The Morning Report
San Diego news and info
you need to take on the day.
Every primary election, local voters get to peruse long lists of obscure candidates and ponder which ones should serve in offices that aren’t actually part of the government. As many as three out of four voters simply don’t bother to decide who will serve on the county central committees of political parties.
Now, the county’s top election official wants to save money by saving everyone the trouble: She wants to purge these races from the ballot.
“The main issue is that these are not public offices, and they’re being subsidized at taxpayer expense. It’s an unwarranted taxpayer subsidy when so many things are being cut,” said Deborah Seiler, the registrar of voters, who’s working with election officials statewide to push for new legislation to dump the central committee races from the ballot.
She put it more bluntly in an interview with The Sacramento Bee: “It’s as if we were running the Kiwanis Club election.”
Each of the political parties has a county central committee, which does things like endorse local candidates and approves budgets. But only the Democrats and Republicans typically need to hold elections to fill the seats because there are more hopefuls than openings, Seiler said. Each party elects six people to represent each of the eight Assembly districts in the county for a total of 48; the parties may add more people to their central committees, like current elected officials.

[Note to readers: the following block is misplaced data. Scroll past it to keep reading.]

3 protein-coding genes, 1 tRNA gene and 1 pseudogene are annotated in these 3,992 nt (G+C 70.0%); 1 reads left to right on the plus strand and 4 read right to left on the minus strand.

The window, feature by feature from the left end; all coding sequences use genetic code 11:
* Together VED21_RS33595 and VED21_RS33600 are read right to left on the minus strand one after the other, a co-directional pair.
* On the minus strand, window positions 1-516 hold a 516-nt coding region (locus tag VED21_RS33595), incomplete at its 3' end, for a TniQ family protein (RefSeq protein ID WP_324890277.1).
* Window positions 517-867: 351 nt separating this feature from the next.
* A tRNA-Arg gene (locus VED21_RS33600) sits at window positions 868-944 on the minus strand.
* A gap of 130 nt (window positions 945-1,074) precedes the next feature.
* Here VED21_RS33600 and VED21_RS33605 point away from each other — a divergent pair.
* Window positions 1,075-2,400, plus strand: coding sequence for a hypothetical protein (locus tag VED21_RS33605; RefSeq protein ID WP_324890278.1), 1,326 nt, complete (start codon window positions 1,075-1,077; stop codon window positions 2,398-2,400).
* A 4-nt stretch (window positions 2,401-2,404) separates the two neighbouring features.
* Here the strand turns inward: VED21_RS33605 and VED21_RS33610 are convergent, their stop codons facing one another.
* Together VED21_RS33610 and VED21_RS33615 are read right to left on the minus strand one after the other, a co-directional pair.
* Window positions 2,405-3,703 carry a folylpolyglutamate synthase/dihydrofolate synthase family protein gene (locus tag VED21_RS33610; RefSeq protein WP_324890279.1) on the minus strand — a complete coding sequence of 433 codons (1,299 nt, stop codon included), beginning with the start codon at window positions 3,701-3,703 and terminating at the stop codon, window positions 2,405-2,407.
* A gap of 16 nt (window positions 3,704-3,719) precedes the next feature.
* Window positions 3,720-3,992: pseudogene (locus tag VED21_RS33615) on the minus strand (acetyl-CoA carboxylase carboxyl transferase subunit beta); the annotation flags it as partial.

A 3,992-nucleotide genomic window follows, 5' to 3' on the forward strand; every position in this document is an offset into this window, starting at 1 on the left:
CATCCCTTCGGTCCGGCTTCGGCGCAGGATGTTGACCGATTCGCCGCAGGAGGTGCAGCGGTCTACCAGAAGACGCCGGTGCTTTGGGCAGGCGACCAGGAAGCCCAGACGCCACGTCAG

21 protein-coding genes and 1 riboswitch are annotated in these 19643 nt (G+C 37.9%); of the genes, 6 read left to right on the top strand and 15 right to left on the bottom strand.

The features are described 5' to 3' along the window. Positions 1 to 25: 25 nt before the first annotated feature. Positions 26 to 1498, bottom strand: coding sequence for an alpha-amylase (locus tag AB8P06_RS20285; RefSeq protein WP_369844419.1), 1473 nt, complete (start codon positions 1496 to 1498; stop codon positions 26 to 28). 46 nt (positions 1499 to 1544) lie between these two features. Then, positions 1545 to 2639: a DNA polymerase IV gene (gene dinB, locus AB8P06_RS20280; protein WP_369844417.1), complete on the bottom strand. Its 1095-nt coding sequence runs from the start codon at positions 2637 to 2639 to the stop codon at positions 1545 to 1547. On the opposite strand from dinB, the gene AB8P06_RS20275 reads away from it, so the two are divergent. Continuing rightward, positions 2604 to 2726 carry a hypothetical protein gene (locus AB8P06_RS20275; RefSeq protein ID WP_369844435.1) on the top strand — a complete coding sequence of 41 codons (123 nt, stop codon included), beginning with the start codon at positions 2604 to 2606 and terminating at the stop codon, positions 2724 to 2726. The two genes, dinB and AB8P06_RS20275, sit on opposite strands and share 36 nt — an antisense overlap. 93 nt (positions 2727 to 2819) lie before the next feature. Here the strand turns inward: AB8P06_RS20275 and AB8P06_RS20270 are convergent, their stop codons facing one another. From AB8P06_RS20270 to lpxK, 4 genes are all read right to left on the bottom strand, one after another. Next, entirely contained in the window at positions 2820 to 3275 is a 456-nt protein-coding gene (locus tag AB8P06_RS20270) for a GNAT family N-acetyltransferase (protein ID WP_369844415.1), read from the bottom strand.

In the June 2010 primary election, candidates for central committees made up 160, or two-thirds, of all the 240 candidates on the entire ballot. The numbers were similar in 2008.
Register employees must verify the signatures gathered by the candidates, Seiler said, making the workload a “huge proposition.”
Election housekeeping may get even more complicated in 2012. That’s when election officials may need to print extra ballots because they’ll need the space due to changes in the traditional party-by-party primary election system, Seiler said.
In 2008, the cost to manage the elections for local central committees was $400,000, she said. It fell to $100,000 last year due to changes in the way elections are funded by local government agencies, she said.
Election officials haven’t yet convinced any state legislators to work with them on changing election regulations, The Sacramento Bee reports. Locally, neither of the leaders of the Republican and Democratic parties said they opposed the push to purge.
“We understand it’s a burden. I can see the numbers,” said Tony Krvaric, the county’s GOP chairman. “We’d be open to coming up with another way. As Republicans, we want as many Republicans to vote.”
Jess Durfee, chairman of the county Democrats, said he didn’t want to stake out a position without hearing what the state party has to say. However, he said it wouldn’t be an “insurmountable” problem to figure out how another way to choose committee members.